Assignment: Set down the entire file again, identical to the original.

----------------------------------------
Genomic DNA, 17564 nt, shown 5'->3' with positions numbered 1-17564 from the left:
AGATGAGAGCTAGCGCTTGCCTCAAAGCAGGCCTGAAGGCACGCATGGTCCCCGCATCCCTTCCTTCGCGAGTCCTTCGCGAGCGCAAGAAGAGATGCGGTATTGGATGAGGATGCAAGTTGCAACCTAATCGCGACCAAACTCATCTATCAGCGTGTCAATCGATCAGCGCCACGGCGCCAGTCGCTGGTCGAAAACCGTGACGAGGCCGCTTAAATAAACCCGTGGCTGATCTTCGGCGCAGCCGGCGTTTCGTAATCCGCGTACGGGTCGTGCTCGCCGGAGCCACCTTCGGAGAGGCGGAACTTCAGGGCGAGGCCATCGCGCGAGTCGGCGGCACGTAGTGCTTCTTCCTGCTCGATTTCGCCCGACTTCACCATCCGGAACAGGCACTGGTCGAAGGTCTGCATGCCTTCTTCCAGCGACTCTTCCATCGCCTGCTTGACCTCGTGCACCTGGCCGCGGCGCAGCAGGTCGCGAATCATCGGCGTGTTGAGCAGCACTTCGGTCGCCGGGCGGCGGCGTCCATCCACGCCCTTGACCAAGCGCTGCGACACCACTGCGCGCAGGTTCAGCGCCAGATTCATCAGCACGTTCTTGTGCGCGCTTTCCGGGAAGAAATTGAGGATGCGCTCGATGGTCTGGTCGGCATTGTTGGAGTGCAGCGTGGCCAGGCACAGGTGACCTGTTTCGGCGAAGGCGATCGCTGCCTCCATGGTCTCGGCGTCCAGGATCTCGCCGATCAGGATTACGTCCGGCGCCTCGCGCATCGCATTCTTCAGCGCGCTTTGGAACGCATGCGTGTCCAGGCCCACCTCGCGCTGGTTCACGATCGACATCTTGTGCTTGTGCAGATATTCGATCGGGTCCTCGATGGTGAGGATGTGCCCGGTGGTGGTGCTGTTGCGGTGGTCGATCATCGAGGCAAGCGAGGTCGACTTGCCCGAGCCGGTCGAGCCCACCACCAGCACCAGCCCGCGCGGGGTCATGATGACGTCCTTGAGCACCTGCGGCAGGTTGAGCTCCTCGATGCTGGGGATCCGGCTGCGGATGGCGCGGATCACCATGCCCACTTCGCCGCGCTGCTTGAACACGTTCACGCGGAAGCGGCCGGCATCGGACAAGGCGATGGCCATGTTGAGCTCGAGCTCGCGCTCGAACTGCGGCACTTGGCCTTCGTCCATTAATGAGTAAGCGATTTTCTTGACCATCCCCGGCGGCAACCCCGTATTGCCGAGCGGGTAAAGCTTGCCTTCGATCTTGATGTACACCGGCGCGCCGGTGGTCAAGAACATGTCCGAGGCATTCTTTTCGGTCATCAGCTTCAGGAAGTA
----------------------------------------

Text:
Genomic DNA, 17564 nt, shown 5'->3' with positions numbered 1-17564 from the left:
AGATGAGAGCTAGCGCTTGCCTCAAAGCAGGCCTGAAGGCACGCATGGTCCCCGCATCCCTTCCTTCGCGAGTCCTTCGCGAGCGCAAGAAGAGATGCGGTATTGGATGAGGATGCAAGTTGCAACCTAATCGCGACCAAACTCATCTATCAGCGTGTCAATCGATCAGCGCCACGGCGCCAGTCGCTGGTCGAAAACCGTGACGAGGCCGCTTAAATAAACCCGTGGCTGATCTTCGGCGCAGCCGGCGTTTCGTAATCCGCGTACGGGTCGTGCTCGCCGGAGCCACCTTCGGAGAGGCGGAACTTCAGGGCGAGGCCATCGCGCGAGTCGGCGGCACGTAGTGCTTCTTCCTGCTCGATTTCGCCCGACTTCACCATCCGGAACAGGCACTGGTCGAAGGTCTGCATGCCTTCTTCCAGCGACTCTTCCATCGCCTGCTTGACCTCGTGCACCTGGCCGCGGCGCAGCAGGTCGCGAATCATCGGCGTGTTGAGCAGCACTTCGGTCGCCGGGCGGCGGCGTCCATCCACGCCCTTGACCAAGCGCTGCGACACCACTGCGCGCAGGTTCAGCGCCAGATTCATCAGCACGTTCTTGTGCGCGCTTTCCGGGAAGAAATTGAGGATGCGCTCGATGGTCTGGTCGGCATTGTTGGAGTGCAGCGTGGCCAGGCACAGGTGACCTGTTTCGGCGAAGGCGATCGCTGCCTCCATGGTCTCGGCGTCCAGGATCTCGCCGATCAGGATTACGTCCGGCGCCTCGCGCATCGCATTCTTCAGCGCGCTTTGGAACGCATGCGTGTCCAGGCCCACCTCGCGCTGGTTCACGATCGACATCTTGTGCTTGTGCAGATATTCGATCGGGTCCTCGATGGTGAGGATGTGCCCGGTGGTGGTGCTGTTGCGGTGGTCGATCATCGAGGCAAGCGAGGTCGACTTGCCCGAGCCGGTCGAGCCCACCACCAGCACCAGCCCGCGCGGGGTCATGATGACGTCCTTGAGCACCTGCGGCAGGTTGAGCTCCTCGATGCTGGGGATCCGGCTGCGGATGGCGCGGATCACCATGCCCACTTCGCCGCGCTGCTTGAACACGTTCACGCGGAAGCGGCCGGCATCGGACAAGGCGATGGCCATGTTGAGCTCGAGCTCGCGCTCGAACTGCGGCACTTGGCCTTCGTCCATTAATGAGTAAGCGATTTTCTTGACCATCCCCGGCGGCAACCCCGTATTGCCGAGCGGGTAAAGCTTGCCTTCGATCTTGATGTACACCGGCGCGCCGGTGGTCAAGAACATGTCCGAGGCATTCTTTTCGGTCATCAGCTTCAGGAAGTA